Inclusive Leadership, Stereotyping, and the Brain
Friday September 18, 2009
8:30 a.m.–2:00 p.m.
Venue: The Italian Academy
1161 Amsterdam Avenue (between 117th and 118th Streets)
New York (directions and online map).
Co-hosted by: The Program on Social Intelligence and the Sanford C. Bernstein & Co. Center for Leadership and Ethics
Leading effectively in today's workplace requires the ability to manage many types of diversity, including cultural, gender, and generational diversity. A key challenge to leaders is the tendency for societal stereotypes to bias one's evaluations and expectations. The psychology of stereotyping, and of strategies for minimizing its influence, is thus highly relevant to managers and organizations.
Research in social psychology, and social cognitive neuroscience, provides insights about how and when stereotypes affect judgments.
In this research conference, we explore these scientific insights and draw out some of their practical implications for managing diversity and inclusive leadership.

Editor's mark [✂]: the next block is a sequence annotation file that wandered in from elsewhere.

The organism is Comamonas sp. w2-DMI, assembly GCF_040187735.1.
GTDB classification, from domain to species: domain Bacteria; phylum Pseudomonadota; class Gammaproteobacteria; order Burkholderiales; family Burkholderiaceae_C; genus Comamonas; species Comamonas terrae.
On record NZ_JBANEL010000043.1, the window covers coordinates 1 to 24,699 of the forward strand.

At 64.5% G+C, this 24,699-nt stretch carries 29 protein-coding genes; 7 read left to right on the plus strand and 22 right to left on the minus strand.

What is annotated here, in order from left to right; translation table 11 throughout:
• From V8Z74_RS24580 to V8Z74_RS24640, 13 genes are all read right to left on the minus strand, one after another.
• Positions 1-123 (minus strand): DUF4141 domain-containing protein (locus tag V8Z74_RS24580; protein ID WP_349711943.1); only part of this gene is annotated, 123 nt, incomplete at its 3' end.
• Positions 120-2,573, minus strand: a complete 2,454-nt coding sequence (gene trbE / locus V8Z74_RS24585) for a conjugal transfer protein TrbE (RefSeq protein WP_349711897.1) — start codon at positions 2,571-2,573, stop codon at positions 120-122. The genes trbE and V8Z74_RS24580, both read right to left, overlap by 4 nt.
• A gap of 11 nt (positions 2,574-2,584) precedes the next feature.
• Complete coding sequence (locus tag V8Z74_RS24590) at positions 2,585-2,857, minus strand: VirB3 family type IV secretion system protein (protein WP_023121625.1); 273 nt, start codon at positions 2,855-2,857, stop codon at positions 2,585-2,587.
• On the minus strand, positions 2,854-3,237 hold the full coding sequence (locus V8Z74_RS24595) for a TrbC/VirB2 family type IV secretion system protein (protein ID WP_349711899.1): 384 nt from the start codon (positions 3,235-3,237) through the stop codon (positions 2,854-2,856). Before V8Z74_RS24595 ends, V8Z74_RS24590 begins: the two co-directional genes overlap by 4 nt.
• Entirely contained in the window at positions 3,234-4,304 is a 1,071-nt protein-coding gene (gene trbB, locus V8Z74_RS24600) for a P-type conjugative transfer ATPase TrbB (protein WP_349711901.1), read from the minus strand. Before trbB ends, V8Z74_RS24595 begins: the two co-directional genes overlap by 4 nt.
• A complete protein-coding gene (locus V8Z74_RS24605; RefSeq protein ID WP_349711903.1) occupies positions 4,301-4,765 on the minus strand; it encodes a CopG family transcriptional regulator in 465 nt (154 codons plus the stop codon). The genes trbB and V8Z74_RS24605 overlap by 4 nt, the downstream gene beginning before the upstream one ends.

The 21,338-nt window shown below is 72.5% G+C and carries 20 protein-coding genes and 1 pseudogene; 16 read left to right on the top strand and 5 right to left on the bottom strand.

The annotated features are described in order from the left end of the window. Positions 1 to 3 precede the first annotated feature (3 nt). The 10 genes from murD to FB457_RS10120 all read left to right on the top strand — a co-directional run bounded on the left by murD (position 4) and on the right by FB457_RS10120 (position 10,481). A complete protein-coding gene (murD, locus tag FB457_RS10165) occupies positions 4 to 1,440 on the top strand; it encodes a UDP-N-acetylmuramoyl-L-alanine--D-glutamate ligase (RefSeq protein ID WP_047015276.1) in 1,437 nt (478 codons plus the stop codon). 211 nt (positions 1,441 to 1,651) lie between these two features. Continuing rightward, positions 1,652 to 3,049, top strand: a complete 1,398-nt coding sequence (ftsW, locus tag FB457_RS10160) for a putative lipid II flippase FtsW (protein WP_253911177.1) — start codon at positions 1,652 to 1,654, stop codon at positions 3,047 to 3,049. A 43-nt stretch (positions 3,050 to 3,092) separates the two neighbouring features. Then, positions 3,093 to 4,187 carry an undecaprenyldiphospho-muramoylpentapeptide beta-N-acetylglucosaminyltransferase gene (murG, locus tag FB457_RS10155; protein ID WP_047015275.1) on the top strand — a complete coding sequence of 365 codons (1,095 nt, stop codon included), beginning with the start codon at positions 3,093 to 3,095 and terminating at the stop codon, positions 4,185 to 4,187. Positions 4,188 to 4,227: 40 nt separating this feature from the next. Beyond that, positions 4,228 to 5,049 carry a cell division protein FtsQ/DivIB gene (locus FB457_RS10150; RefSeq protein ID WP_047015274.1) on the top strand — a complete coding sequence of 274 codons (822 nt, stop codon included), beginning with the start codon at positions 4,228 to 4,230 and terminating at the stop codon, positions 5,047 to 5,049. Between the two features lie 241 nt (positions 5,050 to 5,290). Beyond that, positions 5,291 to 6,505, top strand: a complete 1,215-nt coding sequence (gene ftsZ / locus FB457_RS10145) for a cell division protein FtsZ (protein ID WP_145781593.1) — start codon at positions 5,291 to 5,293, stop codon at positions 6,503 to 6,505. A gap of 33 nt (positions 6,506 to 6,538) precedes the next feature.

|8:30 – 8:45 AM||Breakfast and Registration|
|8:45 – 9:00 AM|
Welcome and Introduction
Introduction of speaker by Malia Mason
|9:00 – 9:45 AM|
|9:45 – 11:15 AM|
Research Panel: "Stereotypes"(Video on YouTube Part 2)
(15 minute presentations, 30 minutes Q&A)
|11:15–11:30 AM||Coffee Break|
|11:30 – 1:00 PM|
Panel discussion (Video on YouTube Part 3)
Ernst & Young
|1:00 – 2:00 PM||Closing Remarks and Buffet Lunch|
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Fiske, S. T., Cuddy, A. J. C., & Glick, P., “Universal dimensions of social perception: Warmth and competence,” Trends in Cognitive Science, 2007, 11, 77-83.
Amodio, D. M., “The social neuroscience of intergroup relations,” European Review of Social Psychology, 2008, 19, 1-54.
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Harris, L., Fiske, S., “Social neuroscience evidence for dehumanised perception,” European Review of Social Psychology, 2009, 20(1), 192-231.